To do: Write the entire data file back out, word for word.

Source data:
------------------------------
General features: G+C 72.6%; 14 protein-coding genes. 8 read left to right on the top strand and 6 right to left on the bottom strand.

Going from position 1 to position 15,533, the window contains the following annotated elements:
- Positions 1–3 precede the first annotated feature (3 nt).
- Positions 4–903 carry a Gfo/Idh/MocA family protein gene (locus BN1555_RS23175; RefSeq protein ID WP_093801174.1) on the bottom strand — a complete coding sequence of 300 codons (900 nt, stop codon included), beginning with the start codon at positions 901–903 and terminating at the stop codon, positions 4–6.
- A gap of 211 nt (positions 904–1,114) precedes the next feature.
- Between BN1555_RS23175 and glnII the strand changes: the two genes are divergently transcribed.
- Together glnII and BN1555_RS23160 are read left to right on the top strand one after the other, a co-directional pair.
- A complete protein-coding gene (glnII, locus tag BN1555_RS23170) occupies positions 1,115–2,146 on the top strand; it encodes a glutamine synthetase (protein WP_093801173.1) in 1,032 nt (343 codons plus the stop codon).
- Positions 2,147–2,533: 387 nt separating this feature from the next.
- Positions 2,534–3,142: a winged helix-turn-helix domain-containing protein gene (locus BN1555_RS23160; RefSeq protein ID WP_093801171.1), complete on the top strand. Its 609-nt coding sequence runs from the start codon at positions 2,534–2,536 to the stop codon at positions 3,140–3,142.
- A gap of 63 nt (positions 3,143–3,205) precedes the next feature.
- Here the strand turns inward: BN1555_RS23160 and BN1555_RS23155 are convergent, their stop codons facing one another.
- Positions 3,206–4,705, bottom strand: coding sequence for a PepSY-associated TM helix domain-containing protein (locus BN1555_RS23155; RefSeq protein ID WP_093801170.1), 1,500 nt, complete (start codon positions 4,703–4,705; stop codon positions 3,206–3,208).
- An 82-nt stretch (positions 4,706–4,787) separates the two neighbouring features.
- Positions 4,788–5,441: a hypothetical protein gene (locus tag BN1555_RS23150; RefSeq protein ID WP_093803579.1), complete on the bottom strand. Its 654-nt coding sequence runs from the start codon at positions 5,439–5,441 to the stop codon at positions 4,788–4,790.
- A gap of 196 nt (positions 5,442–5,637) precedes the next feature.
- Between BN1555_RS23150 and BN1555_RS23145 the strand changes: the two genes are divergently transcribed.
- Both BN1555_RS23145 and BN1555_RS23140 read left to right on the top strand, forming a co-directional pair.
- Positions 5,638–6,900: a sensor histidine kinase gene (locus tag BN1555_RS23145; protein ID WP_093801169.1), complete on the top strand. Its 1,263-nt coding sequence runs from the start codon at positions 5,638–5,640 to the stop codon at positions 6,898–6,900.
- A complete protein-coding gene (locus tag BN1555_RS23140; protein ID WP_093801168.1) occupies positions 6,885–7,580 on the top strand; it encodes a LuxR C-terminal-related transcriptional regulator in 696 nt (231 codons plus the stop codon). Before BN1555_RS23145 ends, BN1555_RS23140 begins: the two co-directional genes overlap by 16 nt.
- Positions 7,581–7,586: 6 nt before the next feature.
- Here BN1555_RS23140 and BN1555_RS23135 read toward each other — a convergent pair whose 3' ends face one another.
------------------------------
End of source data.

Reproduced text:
General features: G+C 72.6%; 14 protein-coding genes. 8 read left to right on the top strand and 6 right to left on the bottom strand.

Going from position 1 to position 15,533, the window contains the following annotated elements:
- Positions 1–3 precede the first annotated feature (3 nt).
- Positions 4–903 carry a Gfo/Idh/MocA family protein gene (locus BN1555_RS23175; RefSeq protein ID WP_093801174.1) on the bottom strand — a complete coding sequence of 300 codons (900 nt, stop codon included), beginning with the start codon at positions 901–903 and terminating at the stop codon, positions 4–6.
- A gap of 211 nt (positions 904–1,114) precedes the next feature.
- Between BN1555_RS23175 and glnII the strand changes: the two genes are divergently transcribed.
- Together glnII and BN1555_RS23160 are read left to right on the top strand one after the other, a co-directional pair.
- A complete protein-coding gene (glnII, locus tag BN1555_RS23170) occupies positions 1,115–2,146 on the top strand; it encodes a glutamine synthetase (protein WP_093801173.1) in 1,032 nt (343 codons plus the stop codon).
- Positions 2,147–2,533: 387 nt separating this feature from the next.
- Positions 2,534–3,142: a winged helix-turn-helix domain-containing protein gene (locus BN1555_RS23160; RefSeq protein ID WP_093801171.1), complete on the top strand. Its 609-nt coding sequence runs from the start codon at positions 2,534–2,536 to the stop codon at positions 3,140–3,142.
- A gap of 63 nt (positions 3,143–3,205) precedes the next feature.
- Here the strand turns inward: BN1555_RS23160 and BN1555_RS23155 are convergent, their stop codons facing one another.
- Positions 3,206–4,705, bottom strand: coding sequence for a PepSY-associated TM helix domain-containing protein (locus BN1555_RS23155; RefSeq protein ID WP_093801170.1), 1,500 nt, complete (start codon positions 4,703–4,705; stop codon positions 3,206–3,208).
- An 82-nt stretch (positions 4,706–4,787) separates the two neighbouring features.
- Positions 4,788–5,441: a hypothetical protein gene (locus tag BN1555_RS23150; RefSeq protein ID WP_093803579.1), complete on the bottom strand. Its 654-nt coding sequence runs from the start codon at positions 5,439–5,441 to the stop codon at positions 4,788–4,790.
- A gap of 196 nt (positions 5,442–5,637) precedes the next feature.
- Between BN1555_RS23150 and BN1555_RS23145 the strand changes: the two genes are divergently transcribed.
- Both BN1555_RS23145 and BN1555_RS23140 read left to right on the top strand, forming a co-directional pair.
- Positions 5,638–6,900: a sensor histidine kinase gene (locus tag BN1555_RS23145; protein ID WP_093801169.1), complete on the top strand. Its 1,263-nt coding sequence runs from the start codon at positions 5,638–5,640 to the stop codon at positions 6,898–6,900.
- A complete protein-coding gene (locus tag BN1555_RS23140; protein ID WP_093801168.1) occupies positions 6,885–7,580 on the top strand; it encodes a LuxR C-terminal-related transcriptional regulator in 696 nt (231 codons plus the stop codon). Before BN1555_RS23145 ends, BN1555_RS23140 begins: the two co-directional genes overlap by 16 nt.
- Positions 7,581–7,586: 6 nt before the next feature.
- Here BN1555_RS23140 and BN1555_RS23135 read toward each other — a convergent pair whose 3' ends face one another.